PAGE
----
Background: Excessive bodyweight contributes to a myriad of risk factors for chronic diseases, and multiple reports have demonstrated that parents influence the development of their children's behaviors that contribute to bodyweight. However, studies that include considerations for cultural influences are limited, and methodology that considers direct reports from young adults and their parents across cultures does not exist.
Methods: A sample of young adults (N = 327) and their parents in the U.S. and in China were recruited and completed a series of questionnaires in two cycles (2010 and 2014). With correlation and multiple regression analyses, parents’ characteristics, behaviors, and parental authority styles were examined and compared to weight-related health behaviors and bodyweight of their young-adult children. Additionally, similarities and differences of parental influences between the two cultures were explored.
Results: Parents’ body mass indexes (BMIs) and dietary behaviors were positively associated with those of their young adult children in the mixed-culture sample (P <.001 for both). When controlling for gender, at high levels of authoritarian and permissive parental authority, the relationships between young adults' and their parents’ BMIs were negative for U.S. participants and positive for Chinese participants (P <.05 for both). Further, at high levels of authoritarian parenting, the relationship between young adults' and their parents’ dietary consumption behaviors was negative for U.S. participants and positive for Chinese participants (P <.001).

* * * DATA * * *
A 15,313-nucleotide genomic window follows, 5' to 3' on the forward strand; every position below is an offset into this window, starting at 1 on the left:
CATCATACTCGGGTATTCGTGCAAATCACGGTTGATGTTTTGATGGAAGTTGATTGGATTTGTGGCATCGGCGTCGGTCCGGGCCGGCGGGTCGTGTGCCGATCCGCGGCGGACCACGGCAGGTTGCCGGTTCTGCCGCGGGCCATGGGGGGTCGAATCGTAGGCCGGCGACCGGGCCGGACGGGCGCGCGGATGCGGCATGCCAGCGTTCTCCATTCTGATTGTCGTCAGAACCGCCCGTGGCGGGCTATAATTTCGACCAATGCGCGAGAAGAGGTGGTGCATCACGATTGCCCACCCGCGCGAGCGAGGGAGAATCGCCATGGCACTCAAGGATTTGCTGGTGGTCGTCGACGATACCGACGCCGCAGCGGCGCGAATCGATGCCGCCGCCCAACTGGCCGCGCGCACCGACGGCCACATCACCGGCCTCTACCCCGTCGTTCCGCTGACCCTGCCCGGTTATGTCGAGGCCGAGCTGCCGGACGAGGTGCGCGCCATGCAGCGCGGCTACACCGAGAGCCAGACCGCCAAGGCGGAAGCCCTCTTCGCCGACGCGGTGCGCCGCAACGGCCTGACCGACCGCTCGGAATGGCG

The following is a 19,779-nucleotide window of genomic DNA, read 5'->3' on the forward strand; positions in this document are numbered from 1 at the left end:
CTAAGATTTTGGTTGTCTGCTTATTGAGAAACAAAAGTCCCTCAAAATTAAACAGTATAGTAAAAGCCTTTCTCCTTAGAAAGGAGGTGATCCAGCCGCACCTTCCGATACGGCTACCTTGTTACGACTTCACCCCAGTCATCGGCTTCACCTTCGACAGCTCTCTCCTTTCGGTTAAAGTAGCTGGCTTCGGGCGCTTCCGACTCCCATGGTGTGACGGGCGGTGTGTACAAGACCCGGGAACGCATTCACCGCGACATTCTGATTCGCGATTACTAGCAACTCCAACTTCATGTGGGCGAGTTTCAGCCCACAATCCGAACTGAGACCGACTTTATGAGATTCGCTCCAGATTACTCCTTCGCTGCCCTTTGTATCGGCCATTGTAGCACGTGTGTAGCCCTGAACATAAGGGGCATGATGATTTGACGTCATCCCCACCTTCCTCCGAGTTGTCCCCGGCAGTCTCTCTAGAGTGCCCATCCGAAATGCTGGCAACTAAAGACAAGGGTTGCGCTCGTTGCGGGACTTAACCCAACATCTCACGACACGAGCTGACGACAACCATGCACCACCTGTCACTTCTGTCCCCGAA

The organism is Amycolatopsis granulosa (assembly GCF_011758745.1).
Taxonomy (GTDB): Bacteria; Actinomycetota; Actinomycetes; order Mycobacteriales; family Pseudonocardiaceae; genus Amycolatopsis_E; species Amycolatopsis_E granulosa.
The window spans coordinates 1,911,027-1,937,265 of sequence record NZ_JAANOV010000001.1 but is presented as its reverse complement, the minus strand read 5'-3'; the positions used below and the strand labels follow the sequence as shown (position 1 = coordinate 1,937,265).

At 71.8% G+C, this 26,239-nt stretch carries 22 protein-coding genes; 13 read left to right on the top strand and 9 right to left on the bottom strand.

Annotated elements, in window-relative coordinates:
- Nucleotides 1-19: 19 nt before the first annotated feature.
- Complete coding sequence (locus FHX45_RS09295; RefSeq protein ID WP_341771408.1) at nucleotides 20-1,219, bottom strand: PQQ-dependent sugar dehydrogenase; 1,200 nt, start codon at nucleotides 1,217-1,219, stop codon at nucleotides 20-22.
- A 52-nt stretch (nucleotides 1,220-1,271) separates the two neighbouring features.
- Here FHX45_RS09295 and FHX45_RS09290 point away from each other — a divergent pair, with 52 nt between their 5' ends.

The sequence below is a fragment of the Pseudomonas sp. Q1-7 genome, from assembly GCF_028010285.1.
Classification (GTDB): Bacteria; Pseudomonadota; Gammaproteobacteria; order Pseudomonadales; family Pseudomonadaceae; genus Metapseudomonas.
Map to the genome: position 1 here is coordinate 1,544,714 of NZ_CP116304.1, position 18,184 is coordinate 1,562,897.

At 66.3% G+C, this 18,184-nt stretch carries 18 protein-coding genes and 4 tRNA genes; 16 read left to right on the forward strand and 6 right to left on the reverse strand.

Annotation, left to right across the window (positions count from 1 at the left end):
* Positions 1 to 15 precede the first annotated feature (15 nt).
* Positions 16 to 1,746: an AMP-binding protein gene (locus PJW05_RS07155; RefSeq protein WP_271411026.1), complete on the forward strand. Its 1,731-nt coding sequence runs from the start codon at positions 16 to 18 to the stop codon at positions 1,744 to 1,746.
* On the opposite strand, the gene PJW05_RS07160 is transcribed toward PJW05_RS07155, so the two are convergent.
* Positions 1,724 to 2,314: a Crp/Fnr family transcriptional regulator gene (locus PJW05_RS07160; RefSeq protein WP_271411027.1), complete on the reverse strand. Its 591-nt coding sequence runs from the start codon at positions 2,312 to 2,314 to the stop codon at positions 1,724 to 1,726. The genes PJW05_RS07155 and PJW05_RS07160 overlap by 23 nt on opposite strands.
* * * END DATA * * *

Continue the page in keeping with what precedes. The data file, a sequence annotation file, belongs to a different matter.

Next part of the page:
Conclusions: This study provides evidence that the development of life-long health behaviors that contribute to BMI are significantly influenced by parents’ behaviors and parenting styles. Moreover, an interaction of parental characteristics and cultural norms is indicated.
Scopus Subject Areas
- Pediatrics, Perinatology, and Child Health
- Developmental and Educational Psychology
- Public Health, Environmental and Occupational Health
- Body Mass Index
- Health Behavior
- Parental Authority